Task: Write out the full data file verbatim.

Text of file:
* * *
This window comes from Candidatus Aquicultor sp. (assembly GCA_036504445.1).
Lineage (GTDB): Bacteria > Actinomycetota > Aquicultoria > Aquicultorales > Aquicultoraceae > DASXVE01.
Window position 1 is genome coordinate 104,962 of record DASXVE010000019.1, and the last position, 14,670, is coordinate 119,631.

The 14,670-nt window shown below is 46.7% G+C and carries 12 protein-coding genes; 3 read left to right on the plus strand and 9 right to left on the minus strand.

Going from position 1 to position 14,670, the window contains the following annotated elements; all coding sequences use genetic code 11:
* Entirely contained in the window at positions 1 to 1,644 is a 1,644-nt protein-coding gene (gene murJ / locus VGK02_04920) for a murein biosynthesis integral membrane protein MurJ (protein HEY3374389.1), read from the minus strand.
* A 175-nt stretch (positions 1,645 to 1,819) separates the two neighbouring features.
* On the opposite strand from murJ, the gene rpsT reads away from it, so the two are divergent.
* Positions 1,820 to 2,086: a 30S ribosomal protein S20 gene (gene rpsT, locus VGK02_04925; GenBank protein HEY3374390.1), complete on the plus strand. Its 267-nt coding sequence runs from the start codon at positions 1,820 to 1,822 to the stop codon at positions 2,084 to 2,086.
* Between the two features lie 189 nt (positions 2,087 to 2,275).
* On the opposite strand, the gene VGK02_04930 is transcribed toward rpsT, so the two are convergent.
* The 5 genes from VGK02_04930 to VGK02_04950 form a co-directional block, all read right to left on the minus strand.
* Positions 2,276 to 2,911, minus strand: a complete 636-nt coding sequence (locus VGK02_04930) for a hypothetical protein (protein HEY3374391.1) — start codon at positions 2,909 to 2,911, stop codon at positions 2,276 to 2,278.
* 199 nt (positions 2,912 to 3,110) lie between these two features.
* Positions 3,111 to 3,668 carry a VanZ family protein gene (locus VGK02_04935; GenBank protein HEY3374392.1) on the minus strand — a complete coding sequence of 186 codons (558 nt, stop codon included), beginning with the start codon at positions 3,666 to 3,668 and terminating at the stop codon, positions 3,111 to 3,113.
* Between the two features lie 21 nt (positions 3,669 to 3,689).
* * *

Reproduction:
This window comes from Candidatus Aquicultor sp. (assembly GCA_036504445.1).
Lineage (GTDB): Bacteria > Actinomycetota > Aquicultoria > Aquicultorales > Aquicultoraceae > DASXVE01.
Window position 1 is genome coordinate 104,962 of record DASXVE010000019.1, and the last position, 14,670, is coordinate 119,631.

The 14,670-nt window shown below is 46.7% G+C and carries 12 protein-coding genes; 3 read left to right on the plus strand and 9 right to left on the minus strand.

Going from position 1 to position 14,670, the window contains the following annotated elements; all coding sequences use genetic code 11:
* Entirely contained in the window at positions 1 to 1,644 is a 1,644-nt protein-coding gene (gene murJ / locus VGK02_04920) for a murein biosynthesis integral membrane protein MurJ (protein HEY3374389.1), read from the minus strand.
* A 175-nt stretch (positions 1,645 to 1,819) separates the two neighbouring features.
* On the opposite strand from murJ, the gene rpsT reads away from it, so the two are divergent.
* Positions 1,820 to 2,086: a 30S ribosomal protein S20 gene (gene rpsT, locus VGK02_04925; GenBank protein HEY3374390.1), complete on the plus strand. Its 267-nt coding sequence runs from the start codon at positions 1,820 to 1,822 to the stop codon at positions 2,084 to 2,086.
* Between the two features lie 189 nt (positions 2,087 to 2,275).
* On the opposite strand, the gene VGK02_04930 is transcribed toward rpsT, so the two are convergent.
* The 5 genes from VGK02_04930 to VGK02_04950 form a co-directional block, all read right to left on the minus strand.
* Positions 2,276 to 2,911, minus strand: a complete 636-nt coding sequence (locus VGK02_04930) for a hypothetical protein (protein HEY3374391.1) — start codon at positions 2,909 to 2,911, stop codon at positions 2,276 to 2,278.
* 199 nt (positions 2,912 to 3,110) lie between these two features.
* Positions 3,111 to 3,668 carry a VanZ family protein gene (locus VGK02_04935; GenBank protein HEY3374392.1) on the minus strand — a complete coding sequence of 186 codons (558 nt, stop codon included), beginning with the start codon at positions 3,666 to 3,668 and terminating at the stop codon, positions 3,111 to 3,113.
* Between the two features lie 21 nt (positions 3,669 to 3,689).